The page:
The PGCE in both compulsory and lifelong learning are equal qualifications. The difference with the compulsory PGCE is that you have to achieve QTS alongside this in order to work in secondary schools. (Although as noted above, schools are increasingly taking non QTS candidates particularly for vocational courses). One key issue is that there is a surplus of secondary school teachers competing for jobs and this makes it difficult for a FE qualified candidate to even be shortlisted for a non vocational subject. But I believe that FE qualified teachers more commonly have a better knowledge and experience of their field as they are often ex professionals in these sectors and I think schools are starting to acknowledge this.
    The main areas that FE teachers seem to need support is behaviour management and afl. In my experience most FE teachers seem to know very little about afl and this is really important to understand in schools.
    I would love to gain a lecturing post in FE, I personally find it far less stressful. But everyone is different. Sorry if my last post sounded harsh, I didn't intend it to. I don't want people to make the same mistake as me and leave a FE job to go to a secondary school because of the better contract, conditions etc before really understanding the challenges of independently leading a class of compulsory school age kids!! It is tough and stressful and I work in one of the better schools in my area.
     
  6. How on earth can an FE lecturer assess a student's attainment or potential with no knowledge of AFL? I'm assuming this TLA stands for Assessment For Learning??? [​IMG]
    Secondary School really is not the bed of roses it is made out to be. I have lucked out and work in an amazing FE College where I am earning considerably more than ANY secondary school (public and private) in the surrounding area.
    I hate secondary school. It is just as regimented for the staff as it is the students. Maybe this is down to my laid-back attitude but I would much rather get involved with the topic material rather than spending half my lessons getting the kids to sit still and stop chucking things at each other. I experienced Secondary School on my PGCE Course (2 terms school placement, 1 term FE) and it really did remind me why I didn't want to teach that age range. To boot it was Roman Catholic Private School (sigh)...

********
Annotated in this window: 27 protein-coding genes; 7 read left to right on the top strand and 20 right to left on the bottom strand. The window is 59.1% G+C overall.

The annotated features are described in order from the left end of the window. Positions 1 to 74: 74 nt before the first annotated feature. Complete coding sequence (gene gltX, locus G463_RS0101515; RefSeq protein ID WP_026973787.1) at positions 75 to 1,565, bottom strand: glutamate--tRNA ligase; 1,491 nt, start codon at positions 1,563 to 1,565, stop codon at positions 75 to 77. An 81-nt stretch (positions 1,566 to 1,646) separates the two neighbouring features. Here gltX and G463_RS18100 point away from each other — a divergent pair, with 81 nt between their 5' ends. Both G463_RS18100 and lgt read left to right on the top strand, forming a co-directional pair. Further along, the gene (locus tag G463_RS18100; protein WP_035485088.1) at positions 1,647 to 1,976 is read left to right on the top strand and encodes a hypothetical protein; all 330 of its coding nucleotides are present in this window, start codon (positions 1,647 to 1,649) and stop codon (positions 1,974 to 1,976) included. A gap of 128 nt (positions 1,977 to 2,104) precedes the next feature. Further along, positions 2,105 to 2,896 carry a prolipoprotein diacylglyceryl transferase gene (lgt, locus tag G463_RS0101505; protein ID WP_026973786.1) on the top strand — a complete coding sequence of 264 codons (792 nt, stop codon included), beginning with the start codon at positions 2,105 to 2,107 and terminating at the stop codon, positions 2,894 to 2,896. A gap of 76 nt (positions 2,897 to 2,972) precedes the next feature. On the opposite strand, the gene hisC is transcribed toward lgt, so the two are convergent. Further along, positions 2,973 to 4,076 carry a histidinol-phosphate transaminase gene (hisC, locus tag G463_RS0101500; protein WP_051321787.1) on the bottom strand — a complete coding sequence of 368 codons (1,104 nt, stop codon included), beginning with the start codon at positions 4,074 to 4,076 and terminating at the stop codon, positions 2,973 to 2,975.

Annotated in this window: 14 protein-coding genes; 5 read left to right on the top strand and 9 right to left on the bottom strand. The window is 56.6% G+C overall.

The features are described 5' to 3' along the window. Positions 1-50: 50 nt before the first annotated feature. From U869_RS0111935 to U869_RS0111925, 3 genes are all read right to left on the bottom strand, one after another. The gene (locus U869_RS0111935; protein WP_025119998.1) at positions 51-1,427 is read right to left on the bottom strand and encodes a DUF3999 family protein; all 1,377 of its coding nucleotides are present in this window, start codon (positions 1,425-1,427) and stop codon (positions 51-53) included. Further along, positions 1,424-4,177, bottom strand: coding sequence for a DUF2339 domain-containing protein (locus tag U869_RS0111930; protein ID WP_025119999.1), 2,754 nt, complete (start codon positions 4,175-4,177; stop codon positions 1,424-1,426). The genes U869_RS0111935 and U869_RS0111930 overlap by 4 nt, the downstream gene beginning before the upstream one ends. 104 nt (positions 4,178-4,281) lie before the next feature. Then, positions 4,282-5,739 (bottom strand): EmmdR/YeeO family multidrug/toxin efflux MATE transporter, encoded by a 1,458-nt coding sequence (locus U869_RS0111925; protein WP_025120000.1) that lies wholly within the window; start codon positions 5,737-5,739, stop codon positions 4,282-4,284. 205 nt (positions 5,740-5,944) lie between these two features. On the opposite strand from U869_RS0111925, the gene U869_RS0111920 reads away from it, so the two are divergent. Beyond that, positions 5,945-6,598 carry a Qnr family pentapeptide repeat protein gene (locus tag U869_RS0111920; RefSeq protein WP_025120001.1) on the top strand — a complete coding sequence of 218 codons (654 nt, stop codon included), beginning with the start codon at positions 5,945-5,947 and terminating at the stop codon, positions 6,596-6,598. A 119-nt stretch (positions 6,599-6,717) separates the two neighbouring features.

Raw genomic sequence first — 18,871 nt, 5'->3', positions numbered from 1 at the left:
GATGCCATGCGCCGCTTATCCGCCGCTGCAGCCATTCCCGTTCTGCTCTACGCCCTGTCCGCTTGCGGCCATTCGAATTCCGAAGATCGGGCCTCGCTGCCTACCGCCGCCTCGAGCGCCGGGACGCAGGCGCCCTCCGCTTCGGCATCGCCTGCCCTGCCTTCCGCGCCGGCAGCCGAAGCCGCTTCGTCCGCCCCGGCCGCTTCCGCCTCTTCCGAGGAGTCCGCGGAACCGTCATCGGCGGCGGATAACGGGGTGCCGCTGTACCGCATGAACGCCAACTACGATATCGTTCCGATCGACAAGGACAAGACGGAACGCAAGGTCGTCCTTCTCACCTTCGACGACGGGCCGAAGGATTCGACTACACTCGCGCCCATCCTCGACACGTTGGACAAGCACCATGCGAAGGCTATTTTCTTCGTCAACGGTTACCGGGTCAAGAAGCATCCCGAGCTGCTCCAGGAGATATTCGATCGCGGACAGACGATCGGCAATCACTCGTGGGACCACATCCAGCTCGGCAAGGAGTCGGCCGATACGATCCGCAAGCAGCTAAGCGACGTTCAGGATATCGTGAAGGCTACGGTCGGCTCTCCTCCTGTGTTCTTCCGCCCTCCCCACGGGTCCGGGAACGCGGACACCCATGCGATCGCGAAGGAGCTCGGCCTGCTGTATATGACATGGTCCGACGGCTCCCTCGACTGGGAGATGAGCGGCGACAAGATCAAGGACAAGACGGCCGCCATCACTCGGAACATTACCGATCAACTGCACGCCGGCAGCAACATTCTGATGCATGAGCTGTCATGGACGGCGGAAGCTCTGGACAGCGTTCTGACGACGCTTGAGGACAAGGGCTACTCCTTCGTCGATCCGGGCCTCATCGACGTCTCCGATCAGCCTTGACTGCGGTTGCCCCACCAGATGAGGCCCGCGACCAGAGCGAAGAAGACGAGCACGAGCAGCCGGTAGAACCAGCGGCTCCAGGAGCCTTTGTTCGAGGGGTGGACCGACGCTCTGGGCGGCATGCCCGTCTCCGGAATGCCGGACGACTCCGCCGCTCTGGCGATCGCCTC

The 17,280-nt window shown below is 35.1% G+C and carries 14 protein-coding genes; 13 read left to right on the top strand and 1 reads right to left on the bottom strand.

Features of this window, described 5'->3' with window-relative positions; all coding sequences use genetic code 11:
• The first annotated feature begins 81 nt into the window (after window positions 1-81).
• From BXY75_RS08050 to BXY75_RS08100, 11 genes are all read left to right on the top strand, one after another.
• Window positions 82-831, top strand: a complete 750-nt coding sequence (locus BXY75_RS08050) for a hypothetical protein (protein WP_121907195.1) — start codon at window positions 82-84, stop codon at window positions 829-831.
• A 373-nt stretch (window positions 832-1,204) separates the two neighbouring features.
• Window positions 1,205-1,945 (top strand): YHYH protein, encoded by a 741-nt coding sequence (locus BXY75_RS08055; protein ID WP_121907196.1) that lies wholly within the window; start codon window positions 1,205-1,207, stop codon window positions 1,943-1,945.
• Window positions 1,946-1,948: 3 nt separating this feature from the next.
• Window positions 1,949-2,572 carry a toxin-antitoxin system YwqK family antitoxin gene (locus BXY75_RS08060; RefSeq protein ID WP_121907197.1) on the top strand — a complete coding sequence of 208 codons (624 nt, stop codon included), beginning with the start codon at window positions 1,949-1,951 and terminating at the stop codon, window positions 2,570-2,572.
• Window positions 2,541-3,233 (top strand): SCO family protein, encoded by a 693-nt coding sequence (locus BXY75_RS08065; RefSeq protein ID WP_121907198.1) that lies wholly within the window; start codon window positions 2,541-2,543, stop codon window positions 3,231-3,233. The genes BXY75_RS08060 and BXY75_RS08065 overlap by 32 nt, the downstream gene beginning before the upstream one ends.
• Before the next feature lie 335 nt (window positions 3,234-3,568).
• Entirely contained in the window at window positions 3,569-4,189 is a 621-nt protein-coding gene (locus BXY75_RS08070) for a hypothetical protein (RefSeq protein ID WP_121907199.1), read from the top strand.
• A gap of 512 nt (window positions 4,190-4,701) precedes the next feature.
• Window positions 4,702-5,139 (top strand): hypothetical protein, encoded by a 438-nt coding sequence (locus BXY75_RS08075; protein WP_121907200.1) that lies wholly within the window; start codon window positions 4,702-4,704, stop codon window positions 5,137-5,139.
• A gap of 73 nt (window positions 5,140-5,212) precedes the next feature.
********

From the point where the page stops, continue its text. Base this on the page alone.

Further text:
FE (as it currently stands) means all students HAVE to elect to be there and HAVE to choose my subject... given that I am firm believer in motivation and desire being the ONLY catalyst to successful learning, I am extremely happy here. :) If my students' behaviour isn't directly impacting their, or anyone else's learning, I really don't care. Screw the rules. I am not getting called up by my HoD, asking me why I didn't tell Steve to tuck his shirt in. Christ. Sod that.
    Maybe this is a reson why I have never experienced any challenging behaviour? I treat my students as adults, with respect, and it comes back tenfold.
    :)
     
  7. Georgia99

    Georgia99 New commenter

    Which leads me on to them 'choosing' what subject they study - if they've got poor grades, let's be honest, they are generally limited to low-level vocational quals. My experience is that schools invariably, encourage female low achievers into Childcare/Health & social care, while boys tend to be led into Construction / Sports.
    Just my experience.
    I can agree with that. I teach BTEC Health and Social Care in secondary and I have 2 large classes across Year 10 and 11 of nearly all girls who are all low achievers or have emotional/social difficulties. Most had the subject picked for them. The same applies on the BTEC construction course offered at the school for the males. The thing that always humours me in secondary schools is that the Construction teachers often have no experience in this sector-ours in an ex Science teacher and the Health and Social Care Teacher I am covering at the moment is a Food Technology Teacher and knows nothing about hsc.
     
  8. Phew, glad it's not just me! It's actually a real shame that that approach is taken if only because it devalues an already looked-down upon qual (Btecs).
    Unfortunately the sad fact is (and I'm saying this as a BTEC lecturer), most BTECs just aren't academically challenging as GCSEs or A levels - hence why your not so bright students get put on it. This is slightly less the case at level 3; although I have been told by an A level & Btec colleague that the former students he taught were more studious whereas the latter saw College as a social club.
    With regards to non-sector teachers teaching sector-specific subjects, don't get me started! That's one thing I totally disagree with that goes on in schools. I used to teach the (ridiculous) Diploma in SHD as part of a consortium and 1 of the other (school) teachers was really a Biology teacher, and the other teacher (similar to your example), was really a Food Tech teacher - madness![​IMG]
    Hopefully this will change as & when QTLS becomes accepted in schools.
     
  9. Unfortunately I suspect that not only do schools find vocational BTECs a useful option for low achieving students they also find them a useful option for those members of their staff that, shall we say, 'need a change'.